Covid pandemic sees no Bloody Sunday march for the first time in 49 years


Bloody Sunday families will mark this year’s anniversary in private remembrance as the Covid-19 pandemic has forced the cancellation of this year’s march.

For 49 years, heartbroken families of those killed on Bloody Sunday have poignantly retraced the route of the civil rights march on January 30, 1972.

Fourteen people lost their lives on 30 January 1972 when British paratroopers opened fire on a Civil Rights march in the Bogside area of Derry.

Kate Nash, whose 19-year-old brother William was gunned down on that day, is disappointed but accepting of the fact that it couldn’t take place because of the current public health risks.

Instead, Kate, along with Liam Wray – whose brother James was shot in the back while running away from soldiers – and others pre-recorded a video of themselves walking a short section of the route as they share their own thoughts.

That will be weaved together and aired online at 3pm on Sunday, January 31.

“The minute this pandemic began I knew there was always a risk it might not happen.  This is the only way we could do it this year without putting anybody at risk,” Kate explained.

Consideration was given to having 14 people march while socially distanced but organisers decided against it in the interests of public safety.

This week, Kate (above) told the Derry News: “I think we’ll have good support next year when we do the 50th anniversary march and I pray to God that the pandemic will be a distant memory.

“The 50th anniversary was always going to be more special in my head.  I don’t know why I’m wishing my life away but I was looking forward to it and trying to plan ahead.

“That’s half a century.”

Kate didn’t always partake in the march, the Good Friday Agreement 1998 and her father’s death in 1999 acted as the catalyst for her to take part.

Her father died on January 25 and just days later she arrived at the morning service with flowers to honour her father.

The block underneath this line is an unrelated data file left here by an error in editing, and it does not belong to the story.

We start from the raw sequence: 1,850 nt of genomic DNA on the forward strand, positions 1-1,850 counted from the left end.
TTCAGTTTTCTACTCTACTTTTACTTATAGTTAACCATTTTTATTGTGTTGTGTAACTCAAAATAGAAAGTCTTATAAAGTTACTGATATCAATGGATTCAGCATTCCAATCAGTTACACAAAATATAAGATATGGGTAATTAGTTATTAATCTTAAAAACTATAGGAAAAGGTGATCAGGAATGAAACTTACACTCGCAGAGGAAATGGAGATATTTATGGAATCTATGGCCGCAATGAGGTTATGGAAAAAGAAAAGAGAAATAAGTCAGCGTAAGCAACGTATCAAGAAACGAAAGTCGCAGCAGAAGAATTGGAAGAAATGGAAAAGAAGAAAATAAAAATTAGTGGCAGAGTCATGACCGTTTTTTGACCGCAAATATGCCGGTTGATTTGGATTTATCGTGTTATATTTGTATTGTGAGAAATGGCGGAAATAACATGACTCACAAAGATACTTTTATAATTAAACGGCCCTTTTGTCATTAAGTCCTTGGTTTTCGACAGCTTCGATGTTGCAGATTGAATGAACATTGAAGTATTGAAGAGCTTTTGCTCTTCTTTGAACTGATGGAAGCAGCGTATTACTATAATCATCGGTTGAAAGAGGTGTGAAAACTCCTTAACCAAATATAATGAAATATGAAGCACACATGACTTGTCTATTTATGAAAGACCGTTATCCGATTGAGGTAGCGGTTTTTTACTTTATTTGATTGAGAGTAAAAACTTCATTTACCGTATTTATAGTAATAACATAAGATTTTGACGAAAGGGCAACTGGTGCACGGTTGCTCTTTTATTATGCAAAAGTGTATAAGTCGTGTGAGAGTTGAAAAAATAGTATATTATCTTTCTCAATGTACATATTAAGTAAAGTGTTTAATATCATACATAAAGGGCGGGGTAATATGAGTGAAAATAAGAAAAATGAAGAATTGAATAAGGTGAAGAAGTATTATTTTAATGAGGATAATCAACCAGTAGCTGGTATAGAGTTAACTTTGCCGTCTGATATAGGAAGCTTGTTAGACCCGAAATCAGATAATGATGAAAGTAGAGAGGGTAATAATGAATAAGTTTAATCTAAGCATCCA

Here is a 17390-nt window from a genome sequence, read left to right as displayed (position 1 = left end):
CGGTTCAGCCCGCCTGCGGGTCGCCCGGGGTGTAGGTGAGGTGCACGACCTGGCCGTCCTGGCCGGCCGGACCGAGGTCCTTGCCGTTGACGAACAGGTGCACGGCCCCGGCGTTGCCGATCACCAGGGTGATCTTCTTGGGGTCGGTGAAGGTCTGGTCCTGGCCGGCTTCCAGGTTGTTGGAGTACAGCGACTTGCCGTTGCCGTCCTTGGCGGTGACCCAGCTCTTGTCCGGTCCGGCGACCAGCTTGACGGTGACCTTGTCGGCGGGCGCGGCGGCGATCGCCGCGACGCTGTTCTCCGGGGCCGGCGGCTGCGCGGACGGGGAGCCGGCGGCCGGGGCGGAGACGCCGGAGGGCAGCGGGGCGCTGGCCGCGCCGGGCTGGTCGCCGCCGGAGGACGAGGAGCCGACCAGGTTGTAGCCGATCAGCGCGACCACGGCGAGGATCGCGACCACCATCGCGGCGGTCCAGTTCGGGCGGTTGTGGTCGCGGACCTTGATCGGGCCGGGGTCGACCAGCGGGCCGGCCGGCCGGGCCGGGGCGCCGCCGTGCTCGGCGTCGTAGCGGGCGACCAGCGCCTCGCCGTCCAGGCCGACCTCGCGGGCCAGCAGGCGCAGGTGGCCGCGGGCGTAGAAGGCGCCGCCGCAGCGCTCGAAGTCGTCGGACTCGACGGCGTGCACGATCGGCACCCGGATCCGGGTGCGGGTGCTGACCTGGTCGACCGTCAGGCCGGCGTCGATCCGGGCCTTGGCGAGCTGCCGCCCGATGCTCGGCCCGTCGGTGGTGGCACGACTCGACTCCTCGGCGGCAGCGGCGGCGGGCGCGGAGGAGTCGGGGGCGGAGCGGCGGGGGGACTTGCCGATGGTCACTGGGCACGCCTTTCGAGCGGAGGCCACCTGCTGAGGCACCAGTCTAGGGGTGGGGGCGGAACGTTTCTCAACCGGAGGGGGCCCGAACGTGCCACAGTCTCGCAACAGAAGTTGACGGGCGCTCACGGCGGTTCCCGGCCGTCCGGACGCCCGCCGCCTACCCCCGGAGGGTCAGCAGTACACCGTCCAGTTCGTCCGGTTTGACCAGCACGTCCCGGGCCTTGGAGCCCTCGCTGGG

“I remembered what my father did on Bloody Sunday going out in a hail of bullets to help Willie.

“I always thought him very, very special for doing that.  But he never thought himself special, he thought any father would do that.

“He deserved to have a wreath at that special spot not far from where he tried to save his son’s life.

“He was so brave, he got his heart broke and never really got over it.”


From that day on Kate has been heavily involved, doing work behind the scenes and speaking to the press about her family’s experience.

In 2011, following the publication of the Saville report and an apology from then British Prime Minister, some families decided that would be their final march.

Kate felt that decision was premature as she believed prosecutions should still be sought.

“I was very, very upset about the whole thing ending so the next year we did it again.  Very rough and ready but we did it.

“But it’s absolutely every family’s own right to decide what they want to do and we were all getting older.

“I’m almost 72 and I’m not very good at marching but I feel that by walking I can still contribute in some way.”

The theme of this year’s ‘Bloody Sunday March for Justice’ is ‘It’s Never Too Late for the Truth’ and that’s Kate’s strongly held belief.

Asked what the whole truth looks like to her, with conviction she responds: “I can’t describe it to you but we will know it when we hear it.

“I might’ve given up hope at one time, temporarily, but not for very long.

“I’ll keep going on and on and on until I can’t go on any longer.

“The British government haven’t got a good name around the world for this type of thing anyway.  You just keep working and let them know, ‘you’re in a fight here’.

“I want Soldier F to go through the court and be prosecuted and other soldiers who got off on technicalities or immunity, I want all of them to go into court and be prosecuted.

“A judge will decide on the punishment, but I just want them in there to hear, ‘you’re guilty of murder’.”

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